Light is an important variable when we are looking at things. Knowing how our eyes work, we need light to be able to see. The question is how can we see in almost complete darkness if there is no light? People are curious about which part of the eye is responsible for our night vision. The different parts of our eyes work together to let us see in different lighting conditions.
What Part of the Eye Is Responsible for Night Vision?
These are the three parts of our eye that help us to see a wide range of lighting condition:
The pupil acts like the aperture of a camera because it expands and contracts for more or less light. The pupil constricts or gets very small when it is being exposed to a bright light to block the amount of light that will reach the retina. The pupil will dilate or open wide when it is in the darkness. You can see this process when you shine a flashlight in someone’s eyes. Do not do it without warning them.
Rod and cone cells are the two different types of cells that we use to be able to see light. The cone cells are responsible for fine detail and color but need bright light. The rod cells can perceive only black and white with poor resolution. Rod cells are sensitive even though the light is very low. The white that can be seen by the rod must be increased 1,000 times for brightness for the cones to be able to see it.
Photopigments are light-sensitive chemicals that can be found in both rods and cones. The rods use rhodopsin which is the key for night vision. Dark adaptation is a process where the eye adjusts to see in low lighting conditions.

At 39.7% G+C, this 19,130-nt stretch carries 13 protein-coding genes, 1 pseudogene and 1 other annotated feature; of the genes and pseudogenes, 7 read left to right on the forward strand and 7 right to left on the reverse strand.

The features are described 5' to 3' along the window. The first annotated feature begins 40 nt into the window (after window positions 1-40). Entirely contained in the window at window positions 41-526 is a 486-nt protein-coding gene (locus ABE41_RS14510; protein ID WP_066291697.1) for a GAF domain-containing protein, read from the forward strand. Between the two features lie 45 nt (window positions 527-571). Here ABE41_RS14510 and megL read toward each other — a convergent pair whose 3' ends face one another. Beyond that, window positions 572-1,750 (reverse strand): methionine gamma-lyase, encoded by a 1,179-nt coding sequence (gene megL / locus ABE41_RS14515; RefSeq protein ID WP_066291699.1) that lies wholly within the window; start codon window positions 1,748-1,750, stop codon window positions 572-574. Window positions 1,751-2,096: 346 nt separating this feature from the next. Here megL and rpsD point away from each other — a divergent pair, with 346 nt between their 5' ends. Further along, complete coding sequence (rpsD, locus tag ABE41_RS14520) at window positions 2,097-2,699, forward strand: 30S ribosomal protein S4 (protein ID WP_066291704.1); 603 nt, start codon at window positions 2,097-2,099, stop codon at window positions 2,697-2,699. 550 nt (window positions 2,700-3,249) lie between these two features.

How to Prepare Your Eyes to See in the Dark?
Our eyes are faster to adapt to bright light than adjusting for the darkness. It will take many hours for total dark adaptation. These are the following tips that can help if you want to speed up the process:
- Wear sunglasses with a grey tint or any dark lenses. The tint can help to block out the entire visible spectrum. If you are exposed for a few hours in the bright sunlight, your ability to adjust to the darkness is reduced by 10 minutes.
- Lower the brightness of your gadgets so that your eyes will not adjust much.
- Never look at bright light directly because doing so may increase the amount of time that your eyes will be needing to adjust in the darkness.
- Close your eyes and let them adjust naturally.
Take vitamin A, avoid smoking, and wearing sunglasses are tips that can help to preserve your night vision.